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Some groups consist exclusively of affiliate managers, while others are made up of owners or general managers. Other groups are organized by operators who add affiliates or friends. And a third type is organized by companies such as Driving Results, a business owned by Arthur Messina, best known for his 30-year industry career running Create-A-Card, a marketing company.
Messina contracts with operators and former operators to facilitate the groups and spark conversations about challenges they face. Members share their perspectives on issues and offer peer-to-peer advice. The groups meet in various cities around the nation offering operators a chance to participate in onsite visits with other ground transportation companies.
While the groups are visible on social media for their team-building events, local tours, and dinners, the meetings typically run all day and focus on learning, sharing, and critiquing each other. Each member signs a non-disclosure agreement swearing them to secrecy as no subject is off limits from accounts receivable balances to financial health of the companies, hiring and training matters, and just about anything else.
Below are some of the critical challenges impinging on operators’ bottom lines:
The biggest challenge facing most operators isn’t the TNC issue itself, but the competition that narrows the availability of qualified chauffeurs. From New York to Los Angeles, Tucson to Charleston, simply finding chauffeurs to interview, let alone hire, has turned into an ordeal. Operators collectively blame this on shrinking profit margins limiting how much pay and benefits they can offer.
TNCs contribute to this problem as chauffeurs have defected to Uber and Lyft to get more hours, be their own bosses, and work when they feel like it. Operators have shared their sources of recruitment including Craigslist, Ziprecruiter, LinkedIn, and even Facebook. While Craigslist is a free service, the level of quality falls below that desired by most operators. Operators have dismissed Monster.com across the board as being too expensive.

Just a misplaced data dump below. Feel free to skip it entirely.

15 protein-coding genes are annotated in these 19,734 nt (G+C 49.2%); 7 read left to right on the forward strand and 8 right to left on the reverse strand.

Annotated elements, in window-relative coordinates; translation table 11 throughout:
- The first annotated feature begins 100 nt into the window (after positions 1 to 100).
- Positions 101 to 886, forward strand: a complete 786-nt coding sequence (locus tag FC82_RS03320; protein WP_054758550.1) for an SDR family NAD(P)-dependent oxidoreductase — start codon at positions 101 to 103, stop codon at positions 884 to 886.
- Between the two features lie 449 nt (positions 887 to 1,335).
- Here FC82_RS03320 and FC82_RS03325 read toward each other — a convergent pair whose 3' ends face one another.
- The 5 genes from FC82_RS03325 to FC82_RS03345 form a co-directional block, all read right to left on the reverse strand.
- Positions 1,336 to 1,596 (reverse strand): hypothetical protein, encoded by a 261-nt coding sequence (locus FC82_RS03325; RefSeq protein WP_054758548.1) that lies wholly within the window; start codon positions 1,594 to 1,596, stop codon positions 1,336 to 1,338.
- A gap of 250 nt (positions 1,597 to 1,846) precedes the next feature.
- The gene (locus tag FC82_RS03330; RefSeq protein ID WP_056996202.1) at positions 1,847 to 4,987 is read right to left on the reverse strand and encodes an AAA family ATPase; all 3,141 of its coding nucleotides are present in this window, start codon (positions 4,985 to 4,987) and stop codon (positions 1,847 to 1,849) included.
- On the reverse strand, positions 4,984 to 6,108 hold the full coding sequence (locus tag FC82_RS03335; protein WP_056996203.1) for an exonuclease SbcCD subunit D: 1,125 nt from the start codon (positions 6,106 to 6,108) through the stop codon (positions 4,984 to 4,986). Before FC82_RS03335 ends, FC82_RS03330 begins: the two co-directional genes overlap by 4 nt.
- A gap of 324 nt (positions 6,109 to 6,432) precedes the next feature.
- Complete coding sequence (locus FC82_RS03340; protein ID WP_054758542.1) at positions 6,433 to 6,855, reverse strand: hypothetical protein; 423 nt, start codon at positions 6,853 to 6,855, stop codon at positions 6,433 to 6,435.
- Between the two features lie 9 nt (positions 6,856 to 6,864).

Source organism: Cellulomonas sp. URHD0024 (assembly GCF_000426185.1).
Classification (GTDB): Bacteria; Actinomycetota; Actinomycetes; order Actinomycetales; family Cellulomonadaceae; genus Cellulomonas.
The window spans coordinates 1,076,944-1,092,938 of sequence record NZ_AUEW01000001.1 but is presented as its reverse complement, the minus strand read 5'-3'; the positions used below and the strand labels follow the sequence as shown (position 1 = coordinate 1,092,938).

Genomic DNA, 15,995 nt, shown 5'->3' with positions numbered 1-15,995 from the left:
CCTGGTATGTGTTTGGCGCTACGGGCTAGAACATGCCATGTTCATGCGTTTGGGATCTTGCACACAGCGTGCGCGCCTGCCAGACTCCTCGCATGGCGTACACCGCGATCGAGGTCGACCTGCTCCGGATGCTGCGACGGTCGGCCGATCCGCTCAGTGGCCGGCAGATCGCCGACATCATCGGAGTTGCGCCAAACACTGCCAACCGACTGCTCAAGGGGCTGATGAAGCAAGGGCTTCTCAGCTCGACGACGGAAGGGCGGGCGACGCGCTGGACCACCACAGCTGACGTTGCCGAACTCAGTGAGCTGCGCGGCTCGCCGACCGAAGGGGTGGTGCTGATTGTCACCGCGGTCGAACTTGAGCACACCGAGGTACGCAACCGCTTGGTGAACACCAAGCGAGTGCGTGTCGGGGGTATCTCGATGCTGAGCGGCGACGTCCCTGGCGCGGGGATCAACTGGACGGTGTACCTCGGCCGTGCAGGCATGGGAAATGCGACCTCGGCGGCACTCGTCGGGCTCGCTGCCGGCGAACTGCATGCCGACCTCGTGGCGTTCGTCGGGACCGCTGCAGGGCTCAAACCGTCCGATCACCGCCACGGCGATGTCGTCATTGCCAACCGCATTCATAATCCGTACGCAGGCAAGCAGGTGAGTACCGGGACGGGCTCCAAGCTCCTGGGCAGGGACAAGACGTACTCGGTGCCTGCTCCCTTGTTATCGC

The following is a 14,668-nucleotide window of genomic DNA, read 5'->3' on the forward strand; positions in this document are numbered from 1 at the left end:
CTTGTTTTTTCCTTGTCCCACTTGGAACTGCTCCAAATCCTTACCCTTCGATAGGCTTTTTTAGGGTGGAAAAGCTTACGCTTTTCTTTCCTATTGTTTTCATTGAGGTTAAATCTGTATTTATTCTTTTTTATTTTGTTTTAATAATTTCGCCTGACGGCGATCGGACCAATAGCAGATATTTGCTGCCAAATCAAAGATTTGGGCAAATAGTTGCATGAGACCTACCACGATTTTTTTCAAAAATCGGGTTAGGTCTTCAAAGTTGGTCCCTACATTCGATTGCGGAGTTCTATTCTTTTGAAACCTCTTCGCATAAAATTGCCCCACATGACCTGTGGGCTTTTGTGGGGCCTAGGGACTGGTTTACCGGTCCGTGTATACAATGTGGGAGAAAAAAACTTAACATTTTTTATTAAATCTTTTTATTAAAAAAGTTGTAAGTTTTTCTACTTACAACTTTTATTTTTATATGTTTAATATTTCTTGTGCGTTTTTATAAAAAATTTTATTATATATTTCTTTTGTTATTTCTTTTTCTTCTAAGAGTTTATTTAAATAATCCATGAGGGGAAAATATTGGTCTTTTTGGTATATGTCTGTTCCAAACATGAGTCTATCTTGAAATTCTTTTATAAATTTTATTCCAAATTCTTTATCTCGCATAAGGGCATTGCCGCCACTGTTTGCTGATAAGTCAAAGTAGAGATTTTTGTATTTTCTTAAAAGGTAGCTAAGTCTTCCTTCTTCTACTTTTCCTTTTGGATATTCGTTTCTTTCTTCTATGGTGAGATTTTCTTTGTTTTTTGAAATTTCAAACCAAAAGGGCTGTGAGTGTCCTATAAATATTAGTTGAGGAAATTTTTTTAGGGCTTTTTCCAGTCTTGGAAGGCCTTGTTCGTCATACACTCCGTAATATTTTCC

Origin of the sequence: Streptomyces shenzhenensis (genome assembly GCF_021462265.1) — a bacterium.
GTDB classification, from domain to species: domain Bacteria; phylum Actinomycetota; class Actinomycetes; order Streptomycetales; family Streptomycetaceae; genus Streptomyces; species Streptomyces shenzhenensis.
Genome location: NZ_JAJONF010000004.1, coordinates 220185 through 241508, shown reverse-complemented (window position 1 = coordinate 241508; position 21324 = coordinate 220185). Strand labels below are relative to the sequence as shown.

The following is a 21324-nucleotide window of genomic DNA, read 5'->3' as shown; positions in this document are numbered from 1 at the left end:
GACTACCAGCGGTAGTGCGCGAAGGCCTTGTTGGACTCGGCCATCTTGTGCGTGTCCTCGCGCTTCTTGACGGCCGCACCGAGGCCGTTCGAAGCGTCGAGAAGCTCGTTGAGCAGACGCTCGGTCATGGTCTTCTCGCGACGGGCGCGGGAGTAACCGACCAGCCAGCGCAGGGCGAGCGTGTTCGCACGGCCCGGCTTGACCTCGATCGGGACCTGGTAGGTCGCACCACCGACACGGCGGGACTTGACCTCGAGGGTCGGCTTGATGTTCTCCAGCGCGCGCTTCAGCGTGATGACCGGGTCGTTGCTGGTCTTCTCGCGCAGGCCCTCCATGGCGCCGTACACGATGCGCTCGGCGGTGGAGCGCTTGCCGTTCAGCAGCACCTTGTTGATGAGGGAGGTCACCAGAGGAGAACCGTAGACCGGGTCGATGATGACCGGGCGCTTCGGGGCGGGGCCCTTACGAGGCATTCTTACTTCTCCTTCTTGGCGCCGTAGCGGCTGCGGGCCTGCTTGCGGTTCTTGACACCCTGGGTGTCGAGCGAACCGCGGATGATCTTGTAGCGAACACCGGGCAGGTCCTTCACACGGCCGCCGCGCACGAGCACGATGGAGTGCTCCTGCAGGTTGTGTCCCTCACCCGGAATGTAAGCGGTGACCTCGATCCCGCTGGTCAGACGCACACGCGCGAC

LinkedIn has been determined to be a place where mostly professionals visit to look for professional jobs requiring a college degree. In a recent group meeting, operators shared moderate success working with military recruiters or “family readiness” units of the military to offer employment to service personnel returning to civilian life. All agreed these recruits appear clean cut, are usually squared away, and have no problem following orders. However, once they get acclimated back to civilian life, they are likely to jump ship or use their military education benefits to return to school.
Another possible source of potential chauffeurs is Services Corps of Retired Executives (SCORE), a non-profit group that connects retired executives with businesses seeking business advice from experts who have retired from their fields of expertise, but desire to stay active through volunteer work. Other sources include police and fire union hall bulletin boards to advertise for part-time or event work. Retaining employees is also a problem. One creative operator in the Los Angeles area has enjoyed success by providing employees with a new car. The operator shared his cost information: $250 per month for the lease of a brand new Honda. Leave the company, give up the car. While it might seem unconventional, the fact is, the cost equates to about $62 per week or less than $2 for each hour worked.
The second biggest challenge is collecting money from corporate clients after service is delivered. While most operators have shed the practice of invoicing clients since the recession of 2008, some corporate accounts still must be billed for one reason or another. Some small- to medium-size operators have reported carrying accounts receivable balances of $70,000 as an average debt, with some of that amount in the 90-120 day columns.